Planned: Event activity (NAIDOC week) Last week Ashleigh (Tilly's Mum) was kindly asked by educators if she would like to come in and read stories to the Koala Corner children during NAIDOC week, as she is of Aboriginal background, and the theme for this year was 'For Our Elders'. This morning, Ashleigh came in, and we gathered all the children to sit on the mat. We introduced Ashleigh and explained to the children that Ashleigh was here to continue our celebration of NAIDOC week and would be reading some Aboriginal storybooks. Ashleigh brought two books to read to the children; the first was called 'Kangaroos Hop' written by Ros Moriarty and illustrated by Balarinji. Ashleigh asked the children, "What animal can you see on the front of the book?" All the children shouted "A KANGAROO". Ashleigh said, 'So this story will be about a kangaroo". While Ashleigh was reading the book, I noticed the dot painting. Ashleigh explained to the children that "dot painting only came from parts of Australia". Ashleigh continued to explain and describe what each Australian animal does in the book. The children were great at recognizing all the animals and colours. The second book that Ashleigh brought in was called, "Who saw turtle?". Ashleigh started the book by asking the children, "Who has eaten a turtle before?" None of the children responded. Ashleigh began reading the book. The story was very interactive, and the children could make the sounds of the animals they saw with Ashleigh. After the story, Ashleigh asked all the children to move like the animal in the story. She asked the children, "Which book did you like the most?" Most of the children said, "Kangaroos Hop". At the end, the children and educators thanked Ashleigh for coming in and reading with us.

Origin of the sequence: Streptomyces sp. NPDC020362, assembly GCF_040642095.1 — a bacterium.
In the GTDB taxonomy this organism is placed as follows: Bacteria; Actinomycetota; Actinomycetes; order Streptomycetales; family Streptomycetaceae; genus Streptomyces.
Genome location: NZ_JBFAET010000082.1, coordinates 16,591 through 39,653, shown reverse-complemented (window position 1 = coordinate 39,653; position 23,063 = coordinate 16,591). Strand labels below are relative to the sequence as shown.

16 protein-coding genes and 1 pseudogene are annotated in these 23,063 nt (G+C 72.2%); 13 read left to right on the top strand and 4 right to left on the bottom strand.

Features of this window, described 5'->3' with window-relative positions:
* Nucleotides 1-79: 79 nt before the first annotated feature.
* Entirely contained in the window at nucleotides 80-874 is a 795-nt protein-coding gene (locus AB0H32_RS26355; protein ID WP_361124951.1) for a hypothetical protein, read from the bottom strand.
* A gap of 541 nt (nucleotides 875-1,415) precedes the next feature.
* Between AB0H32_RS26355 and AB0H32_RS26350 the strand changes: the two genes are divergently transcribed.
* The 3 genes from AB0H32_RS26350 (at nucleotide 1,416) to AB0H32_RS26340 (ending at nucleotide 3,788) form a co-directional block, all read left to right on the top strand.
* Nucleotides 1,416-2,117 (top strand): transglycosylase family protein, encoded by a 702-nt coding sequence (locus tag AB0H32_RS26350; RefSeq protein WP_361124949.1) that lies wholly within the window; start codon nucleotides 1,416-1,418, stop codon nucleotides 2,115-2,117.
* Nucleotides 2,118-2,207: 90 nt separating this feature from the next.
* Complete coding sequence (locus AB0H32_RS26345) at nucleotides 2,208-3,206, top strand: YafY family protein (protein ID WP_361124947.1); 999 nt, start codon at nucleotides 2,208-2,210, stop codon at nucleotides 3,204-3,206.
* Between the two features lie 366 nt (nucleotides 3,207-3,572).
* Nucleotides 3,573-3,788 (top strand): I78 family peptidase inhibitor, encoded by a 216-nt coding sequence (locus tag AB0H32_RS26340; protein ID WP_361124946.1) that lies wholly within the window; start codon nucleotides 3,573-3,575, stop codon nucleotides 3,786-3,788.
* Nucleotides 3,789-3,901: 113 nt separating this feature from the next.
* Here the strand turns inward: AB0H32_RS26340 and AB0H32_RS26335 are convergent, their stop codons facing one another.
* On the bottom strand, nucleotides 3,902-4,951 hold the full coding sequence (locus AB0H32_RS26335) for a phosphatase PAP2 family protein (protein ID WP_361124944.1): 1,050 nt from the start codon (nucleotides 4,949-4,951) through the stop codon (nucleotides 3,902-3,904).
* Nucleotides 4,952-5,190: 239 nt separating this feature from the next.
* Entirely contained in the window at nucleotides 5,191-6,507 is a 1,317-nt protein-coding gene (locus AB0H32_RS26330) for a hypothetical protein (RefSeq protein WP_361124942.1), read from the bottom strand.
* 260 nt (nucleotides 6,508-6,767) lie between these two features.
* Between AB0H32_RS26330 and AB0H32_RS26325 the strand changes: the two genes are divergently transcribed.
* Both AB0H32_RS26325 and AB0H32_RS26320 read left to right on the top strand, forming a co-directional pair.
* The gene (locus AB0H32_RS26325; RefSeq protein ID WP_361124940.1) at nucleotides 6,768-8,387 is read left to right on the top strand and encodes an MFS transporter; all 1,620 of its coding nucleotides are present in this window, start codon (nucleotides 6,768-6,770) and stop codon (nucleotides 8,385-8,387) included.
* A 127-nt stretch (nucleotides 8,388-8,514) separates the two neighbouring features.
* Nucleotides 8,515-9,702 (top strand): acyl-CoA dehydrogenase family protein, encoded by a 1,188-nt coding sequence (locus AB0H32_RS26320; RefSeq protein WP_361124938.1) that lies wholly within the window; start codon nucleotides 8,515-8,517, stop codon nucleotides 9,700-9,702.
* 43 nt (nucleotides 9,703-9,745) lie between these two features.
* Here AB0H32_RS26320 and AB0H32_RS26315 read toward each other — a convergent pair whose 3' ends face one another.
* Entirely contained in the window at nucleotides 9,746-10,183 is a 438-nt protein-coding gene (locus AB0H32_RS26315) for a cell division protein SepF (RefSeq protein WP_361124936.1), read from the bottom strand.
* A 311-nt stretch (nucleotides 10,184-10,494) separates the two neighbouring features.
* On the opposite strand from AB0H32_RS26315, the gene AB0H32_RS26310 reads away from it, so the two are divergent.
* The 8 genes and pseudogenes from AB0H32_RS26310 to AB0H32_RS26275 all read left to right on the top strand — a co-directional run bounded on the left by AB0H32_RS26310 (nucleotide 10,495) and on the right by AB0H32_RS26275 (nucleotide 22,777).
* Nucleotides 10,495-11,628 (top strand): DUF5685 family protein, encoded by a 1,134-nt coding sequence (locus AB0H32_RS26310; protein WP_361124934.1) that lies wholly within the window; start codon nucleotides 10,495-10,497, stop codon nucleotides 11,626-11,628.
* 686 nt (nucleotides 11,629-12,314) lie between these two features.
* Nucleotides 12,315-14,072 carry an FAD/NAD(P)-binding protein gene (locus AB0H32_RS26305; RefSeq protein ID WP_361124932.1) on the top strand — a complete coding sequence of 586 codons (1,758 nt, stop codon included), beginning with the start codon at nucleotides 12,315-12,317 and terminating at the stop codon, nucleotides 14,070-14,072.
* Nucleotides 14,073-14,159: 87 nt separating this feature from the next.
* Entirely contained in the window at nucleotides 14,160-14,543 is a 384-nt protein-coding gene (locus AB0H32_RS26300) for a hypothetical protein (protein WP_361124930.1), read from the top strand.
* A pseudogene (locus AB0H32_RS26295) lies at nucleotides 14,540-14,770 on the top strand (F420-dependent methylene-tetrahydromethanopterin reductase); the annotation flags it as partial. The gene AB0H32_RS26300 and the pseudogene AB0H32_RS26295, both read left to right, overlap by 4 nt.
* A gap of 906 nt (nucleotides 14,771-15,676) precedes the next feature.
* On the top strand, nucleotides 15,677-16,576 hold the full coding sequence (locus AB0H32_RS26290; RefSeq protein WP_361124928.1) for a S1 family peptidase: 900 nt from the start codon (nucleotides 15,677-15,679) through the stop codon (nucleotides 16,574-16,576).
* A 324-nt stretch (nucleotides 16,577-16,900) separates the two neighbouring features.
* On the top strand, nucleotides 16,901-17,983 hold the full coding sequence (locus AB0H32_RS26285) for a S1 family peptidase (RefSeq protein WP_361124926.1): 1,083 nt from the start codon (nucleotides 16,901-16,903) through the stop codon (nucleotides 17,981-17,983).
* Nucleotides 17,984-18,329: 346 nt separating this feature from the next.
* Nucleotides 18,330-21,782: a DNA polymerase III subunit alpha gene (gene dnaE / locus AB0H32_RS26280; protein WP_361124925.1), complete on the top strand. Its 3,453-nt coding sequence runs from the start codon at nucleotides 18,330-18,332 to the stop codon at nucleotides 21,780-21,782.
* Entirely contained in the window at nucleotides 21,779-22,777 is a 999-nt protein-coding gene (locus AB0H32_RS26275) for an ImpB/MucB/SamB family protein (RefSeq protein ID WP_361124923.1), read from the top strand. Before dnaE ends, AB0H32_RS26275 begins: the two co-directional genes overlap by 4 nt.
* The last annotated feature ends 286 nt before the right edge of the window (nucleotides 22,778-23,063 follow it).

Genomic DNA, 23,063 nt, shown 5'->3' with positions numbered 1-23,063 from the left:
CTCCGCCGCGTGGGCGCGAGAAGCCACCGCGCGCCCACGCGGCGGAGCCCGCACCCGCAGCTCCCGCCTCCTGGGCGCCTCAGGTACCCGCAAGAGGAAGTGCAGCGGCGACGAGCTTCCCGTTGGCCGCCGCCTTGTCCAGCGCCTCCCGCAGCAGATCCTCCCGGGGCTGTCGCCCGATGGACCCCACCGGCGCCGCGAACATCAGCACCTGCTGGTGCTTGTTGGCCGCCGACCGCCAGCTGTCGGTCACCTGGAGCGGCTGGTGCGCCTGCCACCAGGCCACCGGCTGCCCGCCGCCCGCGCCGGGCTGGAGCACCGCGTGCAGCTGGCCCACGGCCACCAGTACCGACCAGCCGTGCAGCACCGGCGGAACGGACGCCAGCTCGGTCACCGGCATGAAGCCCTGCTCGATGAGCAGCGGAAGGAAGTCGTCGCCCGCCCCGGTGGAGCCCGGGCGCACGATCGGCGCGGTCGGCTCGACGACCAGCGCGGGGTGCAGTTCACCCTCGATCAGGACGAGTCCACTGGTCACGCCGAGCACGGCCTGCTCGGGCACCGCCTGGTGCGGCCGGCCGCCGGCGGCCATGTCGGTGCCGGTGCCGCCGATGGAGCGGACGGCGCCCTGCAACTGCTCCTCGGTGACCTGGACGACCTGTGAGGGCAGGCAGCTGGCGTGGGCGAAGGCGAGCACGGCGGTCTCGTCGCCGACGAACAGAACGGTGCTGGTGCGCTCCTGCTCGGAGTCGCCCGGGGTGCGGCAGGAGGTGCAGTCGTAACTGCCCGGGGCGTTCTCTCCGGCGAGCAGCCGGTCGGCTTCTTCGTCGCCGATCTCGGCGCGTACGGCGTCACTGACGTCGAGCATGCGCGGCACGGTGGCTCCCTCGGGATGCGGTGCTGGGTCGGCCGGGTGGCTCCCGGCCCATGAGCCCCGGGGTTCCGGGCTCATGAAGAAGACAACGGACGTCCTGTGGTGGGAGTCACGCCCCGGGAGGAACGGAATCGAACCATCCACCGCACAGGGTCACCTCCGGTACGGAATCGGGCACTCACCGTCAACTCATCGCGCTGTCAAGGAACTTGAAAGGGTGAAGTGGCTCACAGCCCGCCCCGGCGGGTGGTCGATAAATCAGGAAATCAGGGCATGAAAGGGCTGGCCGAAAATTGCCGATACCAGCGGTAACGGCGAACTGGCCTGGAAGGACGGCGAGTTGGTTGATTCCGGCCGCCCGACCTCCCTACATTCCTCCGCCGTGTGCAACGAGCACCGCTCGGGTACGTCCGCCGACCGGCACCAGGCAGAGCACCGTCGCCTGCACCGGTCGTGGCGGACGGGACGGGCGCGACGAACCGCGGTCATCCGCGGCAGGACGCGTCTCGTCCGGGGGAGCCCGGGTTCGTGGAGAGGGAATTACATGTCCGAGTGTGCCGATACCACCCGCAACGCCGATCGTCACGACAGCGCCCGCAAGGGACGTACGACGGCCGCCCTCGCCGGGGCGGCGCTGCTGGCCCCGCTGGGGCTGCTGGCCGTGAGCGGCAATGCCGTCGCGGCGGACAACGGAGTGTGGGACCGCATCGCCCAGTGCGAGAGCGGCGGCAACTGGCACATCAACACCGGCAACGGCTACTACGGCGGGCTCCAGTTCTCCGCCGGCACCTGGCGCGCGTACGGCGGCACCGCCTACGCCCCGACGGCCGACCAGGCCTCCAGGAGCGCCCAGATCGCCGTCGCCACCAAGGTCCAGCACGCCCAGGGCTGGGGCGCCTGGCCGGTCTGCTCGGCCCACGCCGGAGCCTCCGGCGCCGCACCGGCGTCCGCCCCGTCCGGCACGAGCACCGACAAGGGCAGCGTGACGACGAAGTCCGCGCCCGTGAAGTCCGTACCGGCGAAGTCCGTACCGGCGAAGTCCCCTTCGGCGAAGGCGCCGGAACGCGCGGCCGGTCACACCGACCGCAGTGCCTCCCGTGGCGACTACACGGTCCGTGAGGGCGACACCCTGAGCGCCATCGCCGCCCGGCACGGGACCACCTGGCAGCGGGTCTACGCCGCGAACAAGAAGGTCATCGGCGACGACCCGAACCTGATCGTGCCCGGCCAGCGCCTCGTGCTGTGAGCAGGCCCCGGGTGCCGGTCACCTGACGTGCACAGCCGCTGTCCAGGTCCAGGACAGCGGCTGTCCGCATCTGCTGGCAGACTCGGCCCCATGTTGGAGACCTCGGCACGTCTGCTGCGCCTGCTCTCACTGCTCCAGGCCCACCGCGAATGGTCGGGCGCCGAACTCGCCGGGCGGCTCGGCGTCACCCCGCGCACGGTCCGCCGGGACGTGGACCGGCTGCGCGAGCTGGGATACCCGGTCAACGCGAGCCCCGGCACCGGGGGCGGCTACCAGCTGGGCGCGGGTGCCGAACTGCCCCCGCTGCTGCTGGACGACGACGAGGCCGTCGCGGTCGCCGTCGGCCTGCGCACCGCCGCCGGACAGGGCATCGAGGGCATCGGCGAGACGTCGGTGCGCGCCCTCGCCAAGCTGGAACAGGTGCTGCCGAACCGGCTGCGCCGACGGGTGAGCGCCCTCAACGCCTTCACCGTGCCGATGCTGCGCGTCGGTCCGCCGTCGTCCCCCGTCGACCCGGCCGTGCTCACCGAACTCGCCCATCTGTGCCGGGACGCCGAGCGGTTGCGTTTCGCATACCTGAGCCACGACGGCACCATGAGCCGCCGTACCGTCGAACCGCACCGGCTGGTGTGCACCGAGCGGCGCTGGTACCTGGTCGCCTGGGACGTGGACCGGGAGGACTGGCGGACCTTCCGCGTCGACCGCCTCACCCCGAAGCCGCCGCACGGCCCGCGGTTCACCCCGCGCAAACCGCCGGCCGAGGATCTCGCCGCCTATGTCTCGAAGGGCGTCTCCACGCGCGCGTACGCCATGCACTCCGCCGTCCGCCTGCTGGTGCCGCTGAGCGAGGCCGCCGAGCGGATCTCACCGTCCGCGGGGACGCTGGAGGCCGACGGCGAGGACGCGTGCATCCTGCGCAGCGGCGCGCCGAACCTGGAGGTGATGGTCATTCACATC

Link to Pedagogical Documentation
Outcomes: 2: Children are connected with and contribute to their world Elements: 2.2 Children respond to diversity with respect. This learning experience can be linked to outcome two as the children learned about Aboriginal and Torres Strait Islander culture and responded respectfully to diversity.
This learning experience can be linked to Piaget's theories. He believes that children must be able to see, touch, taste, smell, move and hear what they are learning about. This is called 'concrete learning'.
Critical Reflection: It was wonderful to have Ashleigh here today to read to the children. The children were very engaged and interested in both stories. Ashleigh interacted with the children by asking them open-ended questions to get them to interact verbally with her. Ashleigh allowed the children to come closer to see the animals in the stories. There were many learning opportunities; the children were learning about animals, shapes, and colours and extending their vocabulary. Follow Up: Continue to celebrate NAIDOC with children and their families.